bill nicholson - fact file

1936 - 1955            midfielder
1954 - 1976            manager
1976 - 1991            consultant
1991 - 2004            president


Born on 26th January 1919 in Scarborough, Yorkshire, England.

Height : - .m  (' ")

Weight : -  - kgs    (st lbs)


Where do you start with the man they call "Mr. Tottenham" ?

Bill Nicholson will always be the name writ large in Tottenham Hotspur's history.

The man who won the first Double of the 20th Century created two successful eras at the club and made them a recognised name across Europe and the world.  His service to the club, over a period of 68 years is testament to the efforts he put to build Spurs into a famous name in the game and to set new records while always playing the game in the correct manner.

One of nine children raised in Scarborough by his parents, after he attended Gladstone Road School and Scarborough Boy's High School, Bill went out to work young in a laundry, but played football for the local Young Liberals side in the town, with the man who ran the team recommending him to Tottenham.

He was invited to join the Spurs ground staff and in 1936 he signed as an amateur and signed professional in 1938.  After playing a few games (often at left back), he coached the Durham Light Infantry when WWII broke out and while the conflict prevented him playing for many years (apart from war time guest appearances for Sunderland, Middlesbrough and Newcastle United), Bill learned the arts of man management in the role as a sergeant instructor in Physical Education.  He served time in Italy and was demobbed in 1946.

Returning to White Hart Lane after the end of the war, Bill resumed his football career as a centre half and then as a consistent tough-tackling right half, who linked well with team-mate Ron Burgess to make a formidable pairing.  They were the heart of the side that won the Second Division championship in 1950 and then went straight through the First Division, with Arthur Rowe's "Push and Run" side to win the championship the following year.  Nicholson also worked well with the right back behind him ... a player named Alf Ramsey !!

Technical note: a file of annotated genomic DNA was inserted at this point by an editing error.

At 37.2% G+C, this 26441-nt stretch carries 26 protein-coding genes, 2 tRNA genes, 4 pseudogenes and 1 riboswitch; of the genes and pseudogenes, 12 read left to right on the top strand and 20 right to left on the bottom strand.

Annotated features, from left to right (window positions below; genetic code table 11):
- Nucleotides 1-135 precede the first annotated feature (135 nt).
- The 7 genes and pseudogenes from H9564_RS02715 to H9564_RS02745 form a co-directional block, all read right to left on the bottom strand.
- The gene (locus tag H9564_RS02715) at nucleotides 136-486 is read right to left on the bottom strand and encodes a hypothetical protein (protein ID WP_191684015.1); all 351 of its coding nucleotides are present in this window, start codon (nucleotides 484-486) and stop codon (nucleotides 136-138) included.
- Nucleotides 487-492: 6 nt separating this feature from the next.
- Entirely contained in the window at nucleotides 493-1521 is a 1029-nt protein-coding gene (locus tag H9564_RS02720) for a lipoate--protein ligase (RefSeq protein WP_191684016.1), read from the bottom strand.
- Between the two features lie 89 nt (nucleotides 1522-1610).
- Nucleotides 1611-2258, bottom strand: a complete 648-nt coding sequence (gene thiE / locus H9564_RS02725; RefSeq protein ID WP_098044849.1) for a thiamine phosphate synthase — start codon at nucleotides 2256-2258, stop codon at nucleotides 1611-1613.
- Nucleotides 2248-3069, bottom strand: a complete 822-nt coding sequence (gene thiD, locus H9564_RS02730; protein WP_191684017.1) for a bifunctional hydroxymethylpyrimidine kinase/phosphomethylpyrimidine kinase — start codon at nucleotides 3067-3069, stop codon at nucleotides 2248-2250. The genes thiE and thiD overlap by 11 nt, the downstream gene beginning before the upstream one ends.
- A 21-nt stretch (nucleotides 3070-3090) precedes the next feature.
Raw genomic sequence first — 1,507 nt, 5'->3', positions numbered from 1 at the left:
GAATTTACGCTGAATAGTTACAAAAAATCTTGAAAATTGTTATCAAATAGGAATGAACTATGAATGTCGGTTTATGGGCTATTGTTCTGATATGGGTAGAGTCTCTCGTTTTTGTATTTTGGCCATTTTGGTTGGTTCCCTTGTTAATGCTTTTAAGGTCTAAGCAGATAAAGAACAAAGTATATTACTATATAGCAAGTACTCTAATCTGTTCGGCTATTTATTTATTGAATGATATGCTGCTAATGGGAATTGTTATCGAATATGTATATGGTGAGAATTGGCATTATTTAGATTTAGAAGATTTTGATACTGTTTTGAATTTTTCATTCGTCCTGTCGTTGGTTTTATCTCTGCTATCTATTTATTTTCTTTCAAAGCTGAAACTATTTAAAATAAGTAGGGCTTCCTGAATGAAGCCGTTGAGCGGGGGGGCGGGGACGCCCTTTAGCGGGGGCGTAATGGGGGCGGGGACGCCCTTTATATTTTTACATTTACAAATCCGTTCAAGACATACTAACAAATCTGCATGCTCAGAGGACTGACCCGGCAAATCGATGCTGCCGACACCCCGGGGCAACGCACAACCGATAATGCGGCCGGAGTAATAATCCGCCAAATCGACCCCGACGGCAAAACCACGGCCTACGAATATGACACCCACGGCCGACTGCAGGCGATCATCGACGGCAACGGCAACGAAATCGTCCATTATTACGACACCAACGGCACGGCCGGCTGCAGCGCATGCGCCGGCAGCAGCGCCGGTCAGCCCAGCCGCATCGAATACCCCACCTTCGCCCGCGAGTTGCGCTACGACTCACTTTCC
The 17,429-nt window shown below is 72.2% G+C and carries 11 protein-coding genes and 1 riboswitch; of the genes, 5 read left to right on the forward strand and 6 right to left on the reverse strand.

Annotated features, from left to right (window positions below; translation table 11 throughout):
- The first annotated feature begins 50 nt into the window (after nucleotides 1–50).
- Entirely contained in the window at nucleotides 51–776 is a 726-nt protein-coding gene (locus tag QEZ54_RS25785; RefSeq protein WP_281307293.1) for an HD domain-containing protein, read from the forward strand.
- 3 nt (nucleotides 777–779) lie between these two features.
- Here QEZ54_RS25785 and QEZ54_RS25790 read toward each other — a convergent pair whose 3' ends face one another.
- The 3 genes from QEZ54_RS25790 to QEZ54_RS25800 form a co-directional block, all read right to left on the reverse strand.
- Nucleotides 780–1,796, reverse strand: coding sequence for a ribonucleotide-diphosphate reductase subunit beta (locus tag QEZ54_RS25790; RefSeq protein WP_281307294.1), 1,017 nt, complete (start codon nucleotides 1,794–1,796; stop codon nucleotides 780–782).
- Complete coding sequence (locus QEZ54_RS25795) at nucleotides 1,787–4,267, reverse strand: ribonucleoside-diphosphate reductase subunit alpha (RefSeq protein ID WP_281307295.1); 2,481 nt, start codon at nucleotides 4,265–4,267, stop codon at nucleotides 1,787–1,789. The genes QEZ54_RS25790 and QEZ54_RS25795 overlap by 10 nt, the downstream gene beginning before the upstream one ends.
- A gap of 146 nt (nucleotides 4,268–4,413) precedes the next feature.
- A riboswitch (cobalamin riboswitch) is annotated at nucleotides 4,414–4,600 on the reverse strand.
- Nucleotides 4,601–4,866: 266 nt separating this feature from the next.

Won only one England cap against Portugal at Goodison Park, where he scored with his first kick of the match in a game England won 5-2.  Chosen for an international against Austria the following autumn, where the plan to counter the opponents style would have freed Billy Wright to mark Ernst Ocwirk was thwarted by injury to the Spurs man and he was never picked for a squad again.

While playing, he took on a coaching role with Cambridge University and enjoyed it very much, having gained his FA Coaching status on leaving the Army.  Was taken to the 1958 World Cup in Sweden with England as assistant to England manager Walter Winterbottom and devised a plan to play against Brazil which earned the team a draw.  Bill was a coach at Spurs before becoming assistant manager and then, when Jimmy Anderson retired through ill health, took over as manager.  Nicholson had a memorable first match in charge, as his side beat Everton 10-4 at White Hart Lane and while he was probably more focused on the four goals conceded, the ten scored were a hint that he would follow the Tottenham Way. 

After a poor start to the 1974-75 season, Bill resigned and took up a consultant's role with West Ham United, but gained an OBE for his service to football later in 1975.